David Nadien (1926-2014) was the concertmaster of the New York Philharmonic from 1966 to 1970. “Concertmaster” is the term for the leader of the first-section violins. In addition to other duties, the concertmaster plays the important violin solos in orchestral pieces; here Nadien plays the famous solo from Tchaikovsky’s Swan Lake. This solo (apparently from an afternoon television broadcast) is legendary among string players for Nadien’s remarkably pristine execution in general, and especially for his smoothly flowing bow changes and beautifully musical phrasing.
Perhaps some eyebrows raised when Leonard Bernstein chose, as successor to John Corigliano Sr., David Nadien, who was a studio musician with little orchestral experience. But there can be no question that this is playing on the highest level. Indeed, Nadien’s playing often elicited comparisons with Jascha Heifetz, who was still active then.
Nadien recorded little, but one of his LP recordings (as far as I know, never reissued on CD) was recorded in 1958 by David Hancock, who made all the early John Marks Records recordings (such as Arturo Delmoni’s Songs My Mother Taught Me). David Hancock learned recording via on-the-job training with Peter Bartók, Béla Bartók’s second son. David Hancock began making recordings as a fallback, in view of the rather congested job market for freshly-minted Juilliard piano graduates. (Hyperion Knight has at least one joke about that.)
So, David Hancock not only recorded the music, he also played the piano in the Franck Sonata, Debussy’s sonata in G, and short pieces by Fauré and Ravel. One for the record books, to be sure. That recording has been put up on YouTube here, audio only. The sound is a bit closely-miked; but, both players are in top form–it’s an interpretation that can withstand comparison with the “greats.”
As of this writing, there is an LP copy up on eBay (Buy It Now) for about 12 coins of the realm–WNTL?
(The Nadien/Hancock LP shows up on eBay regularly–save a search for it, if you were not in time to snatch this one up.)
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(Images courtesy of On a Higher Note, LLC)
If the amplifier budget for your bedroom or office stereo (or some other modest but high-quality audio system) stretches to multiples (about five times as much) of the price of the over-performing at its price point ($349) Parasound Zamp v.3, I heartily recommend Luxman’s (US MSRP) $2000, refined and elegant M-200 power amplifier.
(Note, the M200 has a defeatable front-panel manual-only volume knob, so its inputs can be set either to Direct or Variable, allowing it to be used with one fixed-output source such as a CD player. Luxman also makes a matching DAC/pre with the same form factor, the DA-200.)
The M-200’s output is “only” 25Wpc, but I found it completely capable of driving the prototype Esperanto Parolanto loudspeakers, a moderately inefficient load (83dB/1W/1m). The M-200 runs warm, but in my experience, it never ran hot. Continue Reading →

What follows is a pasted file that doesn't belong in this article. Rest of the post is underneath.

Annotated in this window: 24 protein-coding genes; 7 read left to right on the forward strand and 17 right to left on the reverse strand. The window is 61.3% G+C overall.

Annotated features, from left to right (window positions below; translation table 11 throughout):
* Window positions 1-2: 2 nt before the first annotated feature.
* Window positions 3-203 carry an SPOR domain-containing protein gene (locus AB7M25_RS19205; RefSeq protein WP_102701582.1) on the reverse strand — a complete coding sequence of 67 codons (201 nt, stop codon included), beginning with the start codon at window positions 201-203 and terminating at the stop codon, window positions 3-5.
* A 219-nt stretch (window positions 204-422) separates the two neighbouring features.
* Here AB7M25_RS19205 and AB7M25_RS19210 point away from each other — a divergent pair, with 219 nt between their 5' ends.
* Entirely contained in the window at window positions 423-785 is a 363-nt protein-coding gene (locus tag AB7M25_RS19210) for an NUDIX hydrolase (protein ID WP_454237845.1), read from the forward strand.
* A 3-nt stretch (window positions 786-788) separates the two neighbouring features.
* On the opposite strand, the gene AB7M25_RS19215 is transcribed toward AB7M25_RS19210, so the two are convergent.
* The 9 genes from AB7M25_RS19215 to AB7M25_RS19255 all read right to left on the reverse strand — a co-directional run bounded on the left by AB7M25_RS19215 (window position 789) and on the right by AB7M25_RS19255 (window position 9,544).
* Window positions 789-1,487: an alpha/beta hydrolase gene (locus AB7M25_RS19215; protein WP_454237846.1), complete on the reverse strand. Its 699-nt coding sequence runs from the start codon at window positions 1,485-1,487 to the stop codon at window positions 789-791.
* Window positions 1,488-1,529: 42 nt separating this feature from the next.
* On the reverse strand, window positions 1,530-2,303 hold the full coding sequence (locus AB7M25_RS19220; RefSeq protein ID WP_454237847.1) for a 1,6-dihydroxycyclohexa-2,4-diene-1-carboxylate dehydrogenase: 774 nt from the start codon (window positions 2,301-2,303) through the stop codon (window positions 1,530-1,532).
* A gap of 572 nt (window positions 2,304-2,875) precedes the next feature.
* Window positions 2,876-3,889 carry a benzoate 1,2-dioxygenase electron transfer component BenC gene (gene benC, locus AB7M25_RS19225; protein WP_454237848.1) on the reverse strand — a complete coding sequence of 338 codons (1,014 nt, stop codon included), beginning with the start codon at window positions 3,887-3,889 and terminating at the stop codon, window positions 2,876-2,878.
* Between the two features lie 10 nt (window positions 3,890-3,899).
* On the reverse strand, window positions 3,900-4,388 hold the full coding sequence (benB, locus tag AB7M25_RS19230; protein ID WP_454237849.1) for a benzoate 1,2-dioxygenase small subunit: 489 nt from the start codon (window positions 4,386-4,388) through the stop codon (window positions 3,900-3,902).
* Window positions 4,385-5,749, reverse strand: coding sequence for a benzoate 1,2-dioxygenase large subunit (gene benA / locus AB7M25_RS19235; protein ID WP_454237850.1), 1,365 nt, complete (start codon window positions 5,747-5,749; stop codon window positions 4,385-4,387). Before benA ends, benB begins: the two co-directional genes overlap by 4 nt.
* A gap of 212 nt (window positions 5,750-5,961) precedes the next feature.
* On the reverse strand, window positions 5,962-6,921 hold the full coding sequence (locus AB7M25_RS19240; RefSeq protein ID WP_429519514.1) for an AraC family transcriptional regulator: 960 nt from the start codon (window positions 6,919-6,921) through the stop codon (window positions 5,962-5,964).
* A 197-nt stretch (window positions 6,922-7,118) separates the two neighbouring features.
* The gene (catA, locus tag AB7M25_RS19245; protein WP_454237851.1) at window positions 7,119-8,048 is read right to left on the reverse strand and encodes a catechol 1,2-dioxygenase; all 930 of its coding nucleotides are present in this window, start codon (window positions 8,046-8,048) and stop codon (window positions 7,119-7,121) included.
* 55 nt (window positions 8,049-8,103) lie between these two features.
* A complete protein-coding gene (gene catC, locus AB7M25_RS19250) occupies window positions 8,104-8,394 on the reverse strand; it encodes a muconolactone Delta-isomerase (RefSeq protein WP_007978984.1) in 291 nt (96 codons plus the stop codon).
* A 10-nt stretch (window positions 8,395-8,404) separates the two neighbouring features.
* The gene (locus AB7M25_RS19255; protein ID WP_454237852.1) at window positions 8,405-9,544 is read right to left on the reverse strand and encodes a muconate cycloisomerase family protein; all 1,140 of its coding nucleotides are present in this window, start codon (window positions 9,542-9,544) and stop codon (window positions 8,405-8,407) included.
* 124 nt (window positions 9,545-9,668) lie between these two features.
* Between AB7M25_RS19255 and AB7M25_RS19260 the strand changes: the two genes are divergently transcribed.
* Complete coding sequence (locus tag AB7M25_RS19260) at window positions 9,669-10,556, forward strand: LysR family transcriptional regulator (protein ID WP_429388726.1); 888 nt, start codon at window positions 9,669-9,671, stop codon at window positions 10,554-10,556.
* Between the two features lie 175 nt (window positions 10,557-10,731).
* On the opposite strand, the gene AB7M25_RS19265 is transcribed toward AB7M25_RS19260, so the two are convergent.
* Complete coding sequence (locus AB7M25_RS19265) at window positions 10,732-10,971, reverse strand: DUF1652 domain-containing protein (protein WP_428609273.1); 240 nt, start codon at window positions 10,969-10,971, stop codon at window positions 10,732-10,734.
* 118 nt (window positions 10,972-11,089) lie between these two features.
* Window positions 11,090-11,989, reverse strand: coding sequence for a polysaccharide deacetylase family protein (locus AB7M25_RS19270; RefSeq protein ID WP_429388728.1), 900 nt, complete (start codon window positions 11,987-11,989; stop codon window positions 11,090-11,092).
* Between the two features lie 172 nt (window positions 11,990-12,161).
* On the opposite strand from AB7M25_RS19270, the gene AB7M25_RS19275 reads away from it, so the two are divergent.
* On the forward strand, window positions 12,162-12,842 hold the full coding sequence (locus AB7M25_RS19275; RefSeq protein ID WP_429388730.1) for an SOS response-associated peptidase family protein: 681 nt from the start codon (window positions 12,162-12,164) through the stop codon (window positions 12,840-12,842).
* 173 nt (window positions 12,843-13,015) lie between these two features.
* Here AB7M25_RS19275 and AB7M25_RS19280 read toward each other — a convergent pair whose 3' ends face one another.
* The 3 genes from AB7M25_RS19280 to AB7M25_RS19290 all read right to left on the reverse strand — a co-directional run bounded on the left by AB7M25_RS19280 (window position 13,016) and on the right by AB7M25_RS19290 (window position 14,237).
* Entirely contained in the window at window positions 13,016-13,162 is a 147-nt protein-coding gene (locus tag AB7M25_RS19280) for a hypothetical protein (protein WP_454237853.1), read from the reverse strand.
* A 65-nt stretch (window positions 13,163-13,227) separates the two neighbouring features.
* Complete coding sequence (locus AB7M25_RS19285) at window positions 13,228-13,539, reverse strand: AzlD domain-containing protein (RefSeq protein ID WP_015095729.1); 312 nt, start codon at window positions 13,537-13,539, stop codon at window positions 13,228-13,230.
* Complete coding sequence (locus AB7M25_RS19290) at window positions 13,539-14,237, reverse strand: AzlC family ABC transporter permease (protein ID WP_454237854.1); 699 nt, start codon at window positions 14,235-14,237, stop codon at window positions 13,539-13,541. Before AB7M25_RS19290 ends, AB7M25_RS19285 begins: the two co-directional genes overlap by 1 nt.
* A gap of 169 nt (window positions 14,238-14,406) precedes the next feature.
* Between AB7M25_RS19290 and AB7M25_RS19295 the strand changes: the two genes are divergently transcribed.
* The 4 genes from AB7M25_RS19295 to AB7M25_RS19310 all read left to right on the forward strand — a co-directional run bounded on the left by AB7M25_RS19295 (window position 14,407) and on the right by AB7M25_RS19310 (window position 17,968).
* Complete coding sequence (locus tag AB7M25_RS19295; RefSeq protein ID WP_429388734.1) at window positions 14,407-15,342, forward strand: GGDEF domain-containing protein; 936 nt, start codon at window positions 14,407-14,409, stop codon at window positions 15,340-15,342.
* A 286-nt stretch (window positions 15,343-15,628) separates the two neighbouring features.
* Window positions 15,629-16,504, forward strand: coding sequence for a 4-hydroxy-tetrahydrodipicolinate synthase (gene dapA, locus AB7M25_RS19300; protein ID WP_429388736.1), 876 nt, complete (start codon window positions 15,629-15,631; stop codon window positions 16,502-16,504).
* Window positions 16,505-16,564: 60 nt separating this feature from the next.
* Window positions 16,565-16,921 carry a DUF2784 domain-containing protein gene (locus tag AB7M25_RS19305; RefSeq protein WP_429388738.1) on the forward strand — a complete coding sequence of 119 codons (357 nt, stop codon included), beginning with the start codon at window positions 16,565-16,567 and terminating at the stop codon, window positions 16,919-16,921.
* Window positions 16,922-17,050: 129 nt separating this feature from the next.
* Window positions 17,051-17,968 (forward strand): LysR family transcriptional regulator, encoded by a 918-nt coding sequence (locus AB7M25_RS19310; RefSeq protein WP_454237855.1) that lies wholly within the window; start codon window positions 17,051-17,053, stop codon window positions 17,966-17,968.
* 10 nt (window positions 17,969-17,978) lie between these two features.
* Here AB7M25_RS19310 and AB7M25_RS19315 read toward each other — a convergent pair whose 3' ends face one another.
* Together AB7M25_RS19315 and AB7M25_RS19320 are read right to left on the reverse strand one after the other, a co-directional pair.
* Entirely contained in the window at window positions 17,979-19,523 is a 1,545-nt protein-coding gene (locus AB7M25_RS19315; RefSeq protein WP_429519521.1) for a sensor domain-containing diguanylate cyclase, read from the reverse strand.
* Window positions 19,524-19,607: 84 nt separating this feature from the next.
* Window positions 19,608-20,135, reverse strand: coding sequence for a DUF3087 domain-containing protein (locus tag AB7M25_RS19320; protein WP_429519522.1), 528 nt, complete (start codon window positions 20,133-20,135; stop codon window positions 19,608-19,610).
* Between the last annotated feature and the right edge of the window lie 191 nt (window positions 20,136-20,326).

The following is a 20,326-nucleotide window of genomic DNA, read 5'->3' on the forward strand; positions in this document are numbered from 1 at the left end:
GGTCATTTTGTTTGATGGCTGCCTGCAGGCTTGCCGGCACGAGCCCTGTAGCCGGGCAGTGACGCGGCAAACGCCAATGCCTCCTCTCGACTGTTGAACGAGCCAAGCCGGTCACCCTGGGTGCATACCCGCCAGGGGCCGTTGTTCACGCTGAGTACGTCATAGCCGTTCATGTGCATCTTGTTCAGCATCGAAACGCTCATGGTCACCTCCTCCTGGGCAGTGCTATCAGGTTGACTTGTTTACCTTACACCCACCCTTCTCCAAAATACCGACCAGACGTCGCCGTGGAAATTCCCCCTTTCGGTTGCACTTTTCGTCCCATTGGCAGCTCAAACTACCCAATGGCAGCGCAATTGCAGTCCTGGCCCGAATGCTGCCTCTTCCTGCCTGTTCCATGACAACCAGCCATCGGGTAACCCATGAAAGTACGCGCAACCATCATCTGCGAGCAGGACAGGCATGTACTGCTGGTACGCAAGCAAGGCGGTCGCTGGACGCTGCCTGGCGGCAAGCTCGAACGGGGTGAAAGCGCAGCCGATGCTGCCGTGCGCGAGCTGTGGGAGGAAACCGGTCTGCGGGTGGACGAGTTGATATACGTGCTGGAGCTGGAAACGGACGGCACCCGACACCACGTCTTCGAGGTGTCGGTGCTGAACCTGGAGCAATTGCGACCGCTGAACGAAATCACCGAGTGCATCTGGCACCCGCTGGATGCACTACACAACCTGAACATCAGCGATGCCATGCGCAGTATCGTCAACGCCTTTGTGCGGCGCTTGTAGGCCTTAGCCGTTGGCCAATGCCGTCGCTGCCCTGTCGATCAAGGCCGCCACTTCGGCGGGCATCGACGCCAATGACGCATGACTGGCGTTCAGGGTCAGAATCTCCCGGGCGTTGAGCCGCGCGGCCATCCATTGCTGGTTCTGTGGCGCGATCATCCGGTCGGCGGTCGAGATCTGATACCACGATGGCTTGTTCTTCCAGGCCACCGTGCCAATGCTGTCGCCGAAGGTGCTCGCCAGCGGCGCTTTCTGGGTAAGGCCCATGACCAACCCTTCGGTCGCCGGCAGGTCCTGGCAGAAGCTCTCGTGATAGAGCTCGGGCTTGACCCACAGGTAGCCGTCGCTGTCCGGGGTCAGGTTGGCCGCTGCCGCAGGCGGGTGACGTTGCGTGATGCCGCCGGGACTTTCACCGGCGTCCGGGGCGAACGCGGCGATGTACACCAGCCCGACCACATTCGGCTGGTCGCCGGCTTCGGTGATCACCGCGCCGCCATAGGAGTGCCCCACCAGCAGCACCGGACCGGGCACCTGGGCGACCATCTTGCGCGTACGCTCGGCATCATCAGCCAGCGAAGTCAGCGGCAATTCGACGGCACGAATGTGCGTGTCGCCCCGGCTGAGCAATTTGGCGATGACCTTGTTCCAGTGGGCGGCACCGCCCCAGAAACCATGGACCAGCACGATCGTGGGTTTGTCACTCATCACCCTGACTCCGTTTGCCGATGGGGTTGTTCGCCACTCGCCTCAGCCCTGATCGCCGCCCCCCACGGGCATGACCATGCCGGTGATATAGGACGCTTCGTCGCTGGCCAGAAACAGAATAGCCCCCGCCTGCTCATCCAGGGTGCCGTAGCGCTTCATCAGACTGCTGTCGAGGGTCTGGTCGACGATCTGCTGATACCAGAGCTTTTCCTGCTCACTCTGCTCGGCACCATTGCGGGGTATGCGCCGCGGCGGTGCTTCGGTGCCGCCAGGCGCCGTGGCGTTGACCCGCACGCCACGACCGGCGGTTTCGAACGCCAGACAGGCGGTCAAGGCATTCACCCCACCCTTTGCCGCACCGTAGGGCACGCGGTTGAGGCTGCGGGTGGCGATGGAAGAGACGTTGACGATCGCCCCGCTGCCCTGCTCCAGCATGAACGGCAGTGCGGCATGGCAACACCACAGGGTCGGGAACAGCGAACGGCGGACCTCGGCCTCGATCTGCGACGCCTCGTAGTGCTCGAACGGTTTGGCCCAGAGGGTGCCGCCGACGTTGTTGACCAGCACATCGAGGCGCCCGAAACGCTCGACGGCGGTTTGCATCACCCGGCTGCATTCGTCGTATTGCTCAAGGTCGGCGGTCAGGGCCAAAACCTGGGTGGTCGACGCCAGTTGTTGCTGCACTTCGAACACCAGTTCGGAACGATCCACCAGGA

Rodion Shchedrin: Carmen-Suite for strings and 47 percussion instruments, after Bizet (written 1967)
CD BIS 382 (recorded 1987)
(No high-resolution download available, apparently.)
Kroumata Percussion Ensemble, Helsingborg Symphony Orchestra, Howard Faberman, conductor; Robert von Bahr, producer; Siegbert Ernst, engineer.
Talk about a Guilty Pleasure. An email from Jason McCrary of Reference Audio (one of my Esperanto Audio dealers) finally made me sit down and listen all the way through Rodion Shchedrin’s Carmen-Suite, from the 1967 Alberto Alonso ballet. An LP-loving (and vacuum-tube-loving) customer had turned Jason on to the EMI LP with Gennady Rozhdestvensky and the Bolshoi Theatre Orchestra. The original of that LP is out of print. According to the LP-sales database Popsike, it has fetched between $21 and $142 used, with a median of $48, and a mean of $54. There is (or was) a 180-gram LP reissue (at least in Germany and Switzerland).
The guilty-pleasure aspects of Shchedrin’s score are first the orchestration—strings only, plus four percussionists playing a total of 47 different percussion instruments (to give that word a very wide scope)—while the other guilty pleasure is the affectionate cheekiness of Shchedrin’s musical tamperings. Continue Reading →
Vladimir Feltsman: J. S. Bach, The French Suites BWV 812-817; Overture in the French Style BWV 831.
Nimbus 2-CD set NI 6314
(No high-resolution download available, apparently.)
This wonderful 2-CD set will make a great gift for a friend who does not listen to a lot of classical music. That’s largely because the music is as accessible as it is beautiful. And while these recordings could serve as background music for other activities, they will also reward close attention during repeated hearings.
Vladimir Feltsman was born in the Soviet Union in 1952. He made his début with the Moscow Philharmonic at age 11. (Interestingly enough, his father Oscar was a composer of popular songs and musical comedies.) Unhappy with political interference in the arts, in 1979 Feltsman applied for an exit visa, the result being eight years of virtual artistic non-person-hood.